Larry Summers vs. the long-termers
In August 2005, Raghuram Rajan, an economist at the University of Chicago’s Booth School of Business, predicted the financial crisis. And he did it at possibly the least friendly of venues: a conference of high-powered economists who had convened in part to honor Federal Reserve Chairman Alan Greenspan.
Rajan presented a paper titled “Has Financial Innovation Made the World Riskier?” His answer, put simply, was “Yes.” He was dismissed by the assembled masters of the universe. “Misguided,” said Larry Summers. But Rajan was right.
In this month’s Foreign Affairs, Rajan is back with another warning. “The industrial countries have a choice,” he writes. “They can act as if all is well except that their consumers are in a funk and so what John Maynard Keynes called ‘animal spirits’ must be revived through stimulus measures. Or they can treat the crisis as a wake-up call and move to fix all that has been papered over in the last few decades and thus put themselves in a better position to take advantage of coming opportunities.”
This time, Rajan’s comments are being received more favorably. Greg Mankiw, the Harvard economist who advises Mitt Romney, called the essay “wise.” Tyler Cowen, the George Mason University economist who runs the popular blog Marginal Revolution, was even more direct: “Rajan nails it,” he wrote.
But he is once again on the opposite side of the issue from Summers. This time, however, there has been an unusual role reversal: It is Summers who is trying to rouse an economics profession that has settled into a kind of complacency, and Rajan whose argument is more comfortable to much of the political and economic establishment.
Rajan’s commentary is perhaps the clearest manifesto yet from the school of post-recession thought that I’ve come to think of as “the long-termers.” The long-termers don’t deny the enormous and ongoing human suffering caused by the recession. They don’t argue that the best course is passivity. Rather, they argue that there’s not much that we can or should do in the short run, and so we may as well focus on long-run issues such as the design of the tax code and the quality of our schools. (For another example of long-termism, see today’s David Brooks column.)
But as Summers sees it, the short run has a nasty tendency to become the long run. “The evidence is that cyclical problems harden into structural problems,” he says, “because people who have been out of work for a year lose their ability to work.”
The longer you’ve been unemployed, the harder it is to get back into the labor force. “If you’ve been unemployed for a few weeks, your chance of finding a job is 30 or 40 percent,” says Michael Reich, an economist at the University of California at Berkeley. “If you’ve been unemployed for six months, it’s 10 percent.”
Since the recession began, the “labor participation rate” has fallen to levels not seen since 1981. Some of that is older workers retiring. But much of it is discouraged workers giving up on searching for new jobs.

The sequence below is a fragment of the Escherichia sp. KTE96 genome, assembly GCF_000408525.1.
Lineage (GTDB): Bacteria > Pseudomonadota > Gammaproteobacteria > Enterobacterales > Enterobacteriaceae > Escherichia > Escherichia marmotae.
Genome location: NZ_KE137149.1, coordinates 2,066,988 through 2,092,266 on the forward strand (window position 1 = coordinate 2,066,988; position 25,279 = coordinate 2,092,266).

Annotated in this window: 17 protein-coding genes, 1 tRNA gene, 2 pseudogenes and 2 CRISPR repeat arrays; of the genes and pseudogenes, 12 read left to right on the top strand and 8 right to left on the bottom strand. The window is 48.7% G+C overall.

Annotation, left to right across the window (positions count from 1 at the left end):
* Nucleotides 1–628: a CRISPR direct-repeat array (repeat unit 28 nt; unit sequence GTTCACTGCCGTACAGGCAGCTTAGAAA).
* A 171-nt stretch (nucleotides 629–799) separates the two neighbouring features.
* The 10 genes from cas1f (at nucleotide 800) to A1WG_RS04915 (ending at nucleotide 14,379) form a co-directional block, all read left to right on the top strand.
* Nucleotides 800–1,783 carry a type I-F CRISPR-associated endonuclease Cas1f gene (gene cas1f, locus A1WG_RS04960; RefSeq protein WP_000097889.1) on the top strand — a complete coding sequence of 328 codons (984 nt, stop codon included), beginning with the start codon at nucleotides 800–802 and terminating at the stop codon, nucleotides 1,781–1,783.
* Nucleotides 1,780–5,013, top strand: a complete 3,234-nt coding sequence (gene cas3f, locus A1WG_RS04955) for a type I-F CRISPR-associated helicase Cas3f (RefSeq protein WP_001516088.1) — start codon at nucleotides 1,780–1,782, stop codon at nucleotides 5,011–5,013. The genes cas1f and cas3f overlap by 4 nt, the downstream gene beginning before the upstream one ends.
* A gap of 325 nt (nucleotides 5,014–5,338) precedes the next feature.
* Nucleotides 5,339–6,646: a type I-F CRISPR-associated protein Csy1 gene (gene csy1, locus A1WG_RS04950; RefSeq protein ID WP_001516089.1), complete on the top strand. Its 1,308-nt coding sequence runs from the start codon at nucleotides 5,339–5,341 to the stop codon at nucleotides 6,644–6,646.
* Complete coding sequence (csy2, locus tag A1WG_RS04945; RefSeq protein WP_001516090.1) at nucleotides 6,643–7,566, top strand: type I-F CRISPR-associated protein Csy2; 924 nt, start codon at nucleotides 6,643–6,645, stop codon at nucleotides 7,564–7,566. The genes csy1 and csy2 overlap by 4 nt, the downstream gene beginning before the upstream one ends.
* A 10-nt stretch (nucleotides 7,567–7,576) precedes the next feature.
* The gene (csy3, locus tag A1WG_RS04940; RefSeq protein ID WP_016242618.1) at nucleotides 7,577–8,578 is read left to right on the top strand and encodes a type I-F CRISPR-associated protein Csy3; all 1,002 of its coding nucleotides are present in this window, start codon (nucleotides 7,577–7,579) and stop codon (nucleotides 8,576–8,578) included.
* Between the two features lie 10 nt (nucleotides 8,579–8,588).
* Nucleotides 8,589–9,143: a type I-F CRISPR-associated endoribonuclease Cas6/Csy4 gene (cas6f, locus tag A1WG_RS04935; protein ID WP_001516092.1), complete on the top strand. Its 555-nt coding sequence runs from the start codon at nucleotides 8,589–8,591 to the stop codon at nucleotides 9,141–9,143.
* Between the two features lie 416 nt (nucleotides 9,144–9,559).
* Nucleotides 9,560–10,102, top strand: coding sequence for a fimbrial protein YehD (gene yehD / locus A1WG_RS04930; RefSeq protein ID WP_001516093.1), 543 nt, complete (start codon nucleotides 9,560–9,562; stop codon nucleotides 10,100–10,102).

Fewer workers, of course, means less economic growth and lower tax revenue. In a recent study, Summers, alongside Berkeley’s Brad DeLong, showed that in a depressed economy, stimulus measures could pay for themselves if they worked to prevent these kinds of long-term labor crises.
Rajan, of course, agrees that it would be good to address these problems if we could. He thinks it would be great to employ more workers rebuilding the nation’s infrastructure, but he doesn’t think we can get those projects up and running fast enough to make a difference. He thinks it would make sense to write down much of the housing debt in the parts of the nation that have been hit hardest by the economic crisis, but he doesn’t think the politics will permit that. He thinks that as long as the housing market is choking on foreclosures, there’s not much that monetary policy can do, as it mainly works through stimulating demand for housing.
“I don’t see great short-term solutions,” he says. “When people say austerity is not the answer, fine; if you have great things to spend on, let us know what they are.”
To Summers, though, this fatalism is sober-sounding nonsense. “Surely we can have public employment grow as rapidly as it did during George W. Bush or Bill Clinton’s presidency,” he says. “Surely we can have classes across America be as small as they were five years ago. Surely if you put more money into the hands of lower-income people they will spend a substantial fraction of it.”
In a reversal from their earlier debates, it is now Rajan’s argument that is easier for the political class to embrace: Proposing more stimulus, or more expansionary Federal Reserve policy, is politically dangerous in a way that calling for education reform simply isn’t. But unlike before, we don’t have to choose between the two sides.
We could spend more on teachers and classroom repairs now while passing budget cuts and tax increases that really kick in after unemployment has dropped to, say, 7 percent. We could rebuild the nation’s infrastructure while doubling down on our education reforms. We could, in other words, make both the short term and long term better. But we’re doing neither. And Summers and Rajan, in case you’re curious, both oppose that course of inaction.